Saturday, November 19, 2011

From Zero To Hero

Guys like Rick Waller are the reason I still guide after 15 years. He came down from Indiana and booked me for a couple of charters last month to go sight fishing on the flats for the first time while looking for a second home here in Florida.  Potential snowbirds are my favorite kind of charter.   One great trip and I could turn Rick into a guide’s most prized and valuable possession, a repeat customer.  Unfortunately, I managed to skunk him on both days.

When I say skunked I don't just mean we didn't catch any fish. I'm talking about not getting one bite, bump, look, or swirl from a single fish on our first day, despite the fact that we spent the entire morning watching over 100 redfish scoot across a beautiful, rising tide flat just south of Matlacha.  It was one of those mornings where nothing short of dynamite would have worked to get one in the boat for me, and the FWC frowns on that. 

The next day was a post-cold front morning with temps in the 50's and a strong northeast wind that dumped all the water off the flats. The reds were long gone but I snuck into a perfectly sheltered cove and found dozens of big snook warming themselves in the rising sunlight. They also wanted nothing to do with us despite the fact that Rick threw everything in my tackle box at them. We did get a few pinfish to snip the tails off some Gulps but I still hit the dock reeking of skunk for a second day in a row.

What can I say?  It happens.  

In my defense, the plan was only to use artificial lures while sight casting to snook and reds on the flats, which can be a big handicap on very low tides. I skipped bringing any live bait even though it’s a guaranteed way to catch something around here.  I also didn’t want to go after sea trout since they’re out of season until next year, even though they’re an easier target.  So we had a bit of an excuse for getting skunked, and while two days in a row is tough on the ego, it’s far from the worst dry spell I’ve experienced.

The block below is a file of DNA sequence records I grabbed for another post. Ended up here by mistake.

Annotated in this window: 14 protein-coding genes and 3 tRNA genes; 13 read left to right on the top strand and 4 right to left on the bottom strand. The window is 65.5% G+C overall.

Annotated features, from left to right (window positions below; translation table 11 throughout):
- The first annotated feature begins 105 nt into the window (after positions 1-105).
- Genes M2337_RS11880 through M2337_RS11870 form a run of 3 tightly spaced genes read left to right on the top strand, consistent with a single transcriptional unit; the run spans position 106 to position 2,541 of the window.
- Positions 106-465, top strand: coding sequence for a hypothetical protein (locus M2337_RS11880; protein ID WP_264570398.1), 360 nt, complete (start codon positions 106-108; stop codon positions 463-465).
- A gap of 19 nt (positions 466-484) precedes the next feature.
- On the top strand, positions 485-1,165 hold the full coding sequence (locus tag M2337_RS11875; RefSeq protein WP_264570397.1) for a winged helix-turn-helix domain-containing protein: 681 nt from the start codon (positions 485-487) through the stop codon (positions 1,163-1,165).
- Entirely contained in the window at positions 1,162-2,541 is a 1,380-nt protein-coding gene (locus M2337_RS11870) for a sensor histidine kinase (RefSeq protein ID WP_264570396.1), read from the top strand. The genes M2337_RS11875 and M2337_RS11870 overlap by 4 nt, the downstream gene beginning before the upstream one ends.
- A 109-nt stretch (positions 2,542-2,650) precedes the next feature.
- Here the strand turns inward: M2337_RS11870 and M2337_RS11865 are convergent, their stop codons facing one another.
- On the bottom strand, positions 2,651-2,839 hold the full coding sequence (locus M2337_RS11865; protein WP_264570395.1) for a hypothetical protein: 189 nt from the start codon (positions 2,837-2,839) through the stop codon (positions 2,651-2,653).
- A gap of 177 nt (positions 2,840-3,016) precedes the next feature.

That honor goes to my buddy Eric from Idaho.  For the past six years he’s fished with me both here and in Puerto Rico with one goal in mind.  He wants to land a tarpon, just one stinking tarpon, on a fly rod, and every year it’s the same story.  Eric hooks the tarpon and the tarpon comes unhooked.  There’s always a variation on how long the fish stays hooked and how it eventually gets away but the skunk is still there in the end. 

Eric won’t quit, even though I’ve gone as far as suggesting he tries fishing with a friend of mine in Key West next year (where I’m sure he’ll finally land his tarpon.)  But he’s a repeat customer, and best of all, he’s a great guy to fish with on a small flats boat.  The ten days I spend on the water each year with an angler like Eric are worth much more to me than the check he writes at the end of the trip, and I saw the same potential in Rick.  That’s why I made sure I had a few free hours on a third morning and told Rick he had to go fishing with me one more time.  I was not going to let him get skunked on my watch.

When I idled over to pick him up at Matlacha Park in a thick fog at 8:30AM, I was a bit worried about how the day would unfold. The clouds were lifting but the tide was also dumping the water off the flats once again.  Of course I brought a livewell full of shrimp this time but it turned out I wouldn’t need them.  The fish found me instead.

I saw a massive school of jacks erupting under the surface all around the park's fishing pier as I cruised past it on the way to the boat ramp. I put a rod with a Zara Spook in Rick's hand before he even stepped on the boat and we whipped back around to get on top of the jacks.

The frenzy was still happening and Rick's second cast was blasted by a perfect five-pounder. Just like that, the skunk was off the boat after less than two minutes. Rick was thrilled and I was beyond relieved. We chased that school of fish for the next half hour, having a blast each time the jacks boiled up in front of us and Rick never said a work about not catching anything on our two previous days. He only talked about coming back for tarpon season. That's my kind of angler.